Iowa’s reputation as an open-minded, nondiscriminatory state is under attack from Gov. Kim Reynolds and Republican lawmakers who would like to turn back the clock on gay marriage, reproductive rights and other gender-related issues.

If they succeed, they will overturn the state’s long history of fair play dating back to 1857, when our current constitution was written.
Iowa’s first constitution, written in 1844, was rejected by voters. A second, approved in 1846, the year Iowa became a state, contained flaws including an anti-banking provision.   

Iowa’s third constitution was approved in 1857. It resolved the bank issue and leveled the playing field for all Iowans with fairness clauses that said: “All men are by nature free and equal,” and “the General Assembly shall not grant to any citizen, or class of citizens, privileges or immunities, which upon the same terms shall not equally belong to other citizens.”
Two of my former colleagues, Tom Witosky and Marc Hansen, wrote about the far-reaching impact of the 1857 constitution in their 2015 gay marriage book “Equal Before the Law.”

They explained how the Iowa Supreme Court in 2009 arrived at a unanimous decision legalizing marriage between same-sex couples in Iowa.
They also told how the fairness provisions of the 1857 constitution were used to improve the lives of other Iowans.

Because of the 1857 constitution, they said, blacks were allowed to testify in court, vote and attend integrated schools long before people of color could do so in other states. In fact, the Iowa Supreme Court desegregated Iowa public schools in 1868, 86 years before the U.S. Supreme Court’s ruling in Brown v. Board of Education made school desegregation the law of the land.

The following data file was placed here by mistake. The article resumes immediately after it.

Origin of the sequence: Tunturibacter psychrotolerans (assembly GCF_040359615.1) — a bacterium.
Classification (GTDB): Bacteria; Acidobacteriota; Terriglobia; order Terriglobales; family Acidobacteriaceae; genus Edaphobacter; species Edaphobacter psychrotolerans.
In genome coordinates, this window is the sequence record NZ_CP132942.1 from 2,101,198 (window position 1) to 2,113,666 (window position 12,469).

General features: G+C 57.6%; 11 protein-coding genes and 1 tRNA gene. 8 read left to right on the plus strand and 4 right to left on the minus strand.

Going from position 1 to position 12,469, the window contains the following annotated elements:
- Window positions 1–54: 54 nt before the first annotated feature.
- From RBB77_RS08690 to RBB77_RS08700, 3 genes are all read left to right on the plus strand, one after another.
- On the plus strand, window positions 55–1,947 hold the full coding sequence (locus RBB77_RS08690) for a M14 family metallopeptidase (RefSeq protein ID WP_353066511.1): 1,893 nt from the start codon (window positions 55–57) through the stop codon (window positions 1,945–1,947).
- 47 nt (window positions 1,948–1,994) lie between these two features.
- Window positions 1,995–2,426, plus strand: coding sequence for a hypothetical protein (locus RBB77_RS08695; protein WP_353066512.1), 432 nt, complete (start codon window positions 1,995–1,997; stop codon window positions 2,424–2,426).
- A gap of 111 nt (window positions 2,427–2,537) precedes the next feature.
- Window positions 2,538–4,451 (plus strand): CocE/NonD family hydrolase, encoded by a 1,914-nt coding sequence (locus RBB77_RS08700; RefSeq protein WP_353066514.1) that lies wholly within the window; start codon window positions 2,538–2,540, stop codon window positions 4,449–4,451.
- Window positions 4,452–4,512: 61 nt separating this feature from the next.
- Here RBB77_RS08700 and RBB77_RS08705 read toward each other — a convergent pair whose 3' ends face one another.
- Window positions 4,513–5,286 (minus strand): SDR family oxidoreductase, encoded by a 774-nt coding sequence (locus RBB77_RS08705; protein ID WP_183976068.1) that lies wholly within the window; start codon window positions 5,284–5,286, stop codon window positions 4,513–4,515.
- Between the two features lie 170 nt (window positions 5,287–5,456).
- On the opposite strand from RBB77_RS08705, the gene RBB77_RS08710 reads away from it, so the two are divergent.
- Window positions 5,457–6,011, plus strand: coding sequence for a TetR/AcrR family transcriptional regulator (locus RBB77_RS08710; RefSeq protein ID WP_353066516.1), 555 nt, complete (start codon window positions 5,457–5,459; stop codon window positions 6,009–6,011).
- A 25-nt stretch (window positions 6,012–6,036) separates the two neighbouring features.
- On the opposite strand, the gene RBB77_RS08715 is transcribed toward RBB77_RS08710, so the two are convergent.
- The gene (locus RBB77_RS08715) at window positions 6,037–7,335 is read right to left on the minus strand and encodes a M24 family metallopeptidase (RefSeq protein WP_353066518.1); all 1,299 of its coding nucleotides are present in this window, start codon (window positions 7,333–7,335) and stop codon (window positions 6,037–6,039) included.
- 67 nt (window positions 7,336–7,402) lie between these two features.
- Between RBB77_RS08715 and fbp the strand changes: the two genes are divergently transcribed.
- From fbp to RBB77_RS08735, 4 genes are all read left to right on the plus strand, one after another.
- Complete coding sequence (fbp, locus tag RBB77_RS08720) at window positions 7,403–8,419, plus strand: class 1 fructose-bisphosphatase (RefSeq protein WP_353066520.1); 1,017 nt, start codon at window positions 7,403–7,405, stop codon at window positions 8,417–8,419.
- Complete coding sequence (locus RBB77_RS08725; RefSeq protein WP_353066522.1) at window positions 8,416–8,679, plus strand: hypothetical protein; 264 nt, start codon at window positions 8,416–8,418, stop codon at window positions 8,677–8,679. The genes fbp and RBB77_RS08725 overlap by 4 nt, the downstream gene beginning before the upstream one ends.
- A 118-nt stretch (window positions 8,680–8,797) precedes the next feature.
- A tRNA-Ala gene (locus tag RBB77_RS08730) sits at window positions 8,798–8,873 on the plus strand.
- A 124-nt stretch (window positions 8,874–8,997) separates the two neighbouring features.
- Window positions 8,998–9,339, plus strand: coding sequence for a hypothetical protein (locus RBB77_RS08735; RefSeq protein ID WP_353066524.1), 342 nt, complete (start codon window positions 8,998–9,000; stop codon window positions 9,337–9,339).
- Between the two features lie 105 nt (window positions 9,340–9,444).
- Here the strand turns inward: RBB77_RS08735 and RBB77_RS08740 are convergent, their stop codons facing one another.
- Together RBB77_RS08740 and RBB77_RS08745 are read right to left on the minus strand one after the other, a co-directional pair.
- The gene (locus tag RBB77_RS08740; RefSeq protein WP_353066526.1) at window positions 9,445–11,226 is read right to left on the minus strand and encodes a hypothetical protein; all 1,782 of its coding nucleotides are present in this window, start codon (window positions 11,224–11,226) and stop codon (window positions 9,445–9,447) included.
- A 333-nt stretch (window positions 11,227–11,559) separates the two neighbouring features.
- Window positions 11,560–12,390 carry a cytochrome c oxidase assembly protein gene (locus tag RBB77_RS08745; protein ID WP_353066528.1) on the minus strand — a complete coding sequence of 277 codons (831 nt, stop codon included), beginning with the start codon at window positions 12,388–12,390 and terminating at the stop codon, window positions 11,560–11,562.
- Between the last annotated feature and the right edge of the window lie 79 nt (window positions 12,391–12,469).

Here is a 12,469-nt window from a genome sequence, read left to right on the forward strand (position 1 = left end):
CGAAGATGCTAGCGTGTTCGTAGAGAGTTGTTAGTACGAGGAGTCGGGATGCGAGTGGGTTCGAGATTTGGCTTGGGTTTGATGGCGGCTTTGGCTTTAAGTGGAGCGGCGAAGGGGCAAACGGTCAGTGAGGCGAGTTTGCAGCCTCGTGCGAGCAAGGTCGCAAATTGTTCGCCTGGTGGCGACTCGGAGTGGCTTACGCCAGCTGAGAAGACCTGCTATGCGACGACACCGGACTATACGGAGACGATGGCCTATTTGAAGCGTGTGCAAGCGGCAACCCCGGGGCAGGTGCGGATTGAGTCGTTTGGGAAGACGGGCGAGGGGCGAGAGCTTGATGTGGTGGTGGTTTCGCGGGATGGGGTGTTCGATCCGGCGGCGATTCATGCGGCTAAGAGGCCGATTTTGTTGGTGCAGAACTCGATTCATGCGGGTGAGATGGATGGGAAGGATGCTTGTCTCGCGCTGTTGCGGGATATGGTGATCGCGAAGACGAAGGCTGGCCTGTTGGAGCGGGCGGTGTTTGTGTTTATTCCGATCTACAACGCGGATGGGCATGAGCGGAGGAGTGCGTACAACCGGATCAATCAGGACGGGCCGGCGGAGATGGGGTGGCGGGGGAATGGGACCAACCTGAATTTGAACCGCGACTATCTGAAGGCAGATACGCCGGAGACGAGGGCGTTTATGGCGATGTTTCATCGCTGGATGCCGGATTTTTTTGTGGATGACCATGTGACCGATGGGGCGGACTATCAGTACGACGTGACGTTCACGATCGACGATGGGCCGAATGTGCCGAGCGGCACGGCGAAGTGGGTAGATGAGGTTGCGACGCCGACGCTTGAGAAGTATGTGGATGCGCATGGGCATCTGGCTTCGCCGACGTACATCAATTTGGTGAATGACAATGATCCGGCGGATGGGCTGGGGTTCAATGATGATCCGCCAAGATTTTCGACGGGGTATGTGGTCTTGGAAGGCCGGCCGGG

Iowa’s fairness clauses also allowed the state to recognize the nation’s first female lawyer in 1869, and in 1873 Iowa judges disallowed inferior accommodations for a woman of color traveling by riverboat.

Those early cases “were instrumental … in leading the court to its equal protection analysis overturning Iowa’s law restricting marriage to a man and a woman,” Witosky and Hansen wrote.

They made clear that Iowa’s long history of legal equality had prompted gay rights groups to pursue a legal case in Iowa. And they said it ultimately led the Iowa Supreme Court to approve same-sex marriages six years before the U.S. Supreme Court reached a similar conclusion on a narrow 5-4 vote.

A minority of Iowans did not approve of the Iowa court’s decision, and they organized effectively in 2010 to vote out of office three of the seven Iowa justices who were up for retention votes that year.

A decade later, animus clearly remains among Gov. Reynolds and other socially conservative Republican lawmakers, who took actions this year aimed at rolling back the clock on same-sex marriage, reproductive and transgender rights.

On party-line votes, Republicans modified the process for selecting Iowa judges. Their legislation takes control away from the nonpartisan legal community and places it in the governor’s office by allowing her to select a majority of the committee that nominates judges.

Republicans also voted to remove all state funding from Planned Parenthood of the Heartland, a nonpartisan agency that provides reproductive and other health care services for women throughout Iowa.

And they voted for a second time to eliminate government funding, including Medicaid, for services for transgender Iowans, despite the fact that Iowa courts had already ruled last year’s effort unconstitutional.
The bottom line of all of those actions is an effort to change a legal system that has protected vulnerable Iowans for 162 years.

And Gov. Reynolds, while occasionally voicing sympathy, has supported and at times championed the actions of her fellow Republicans.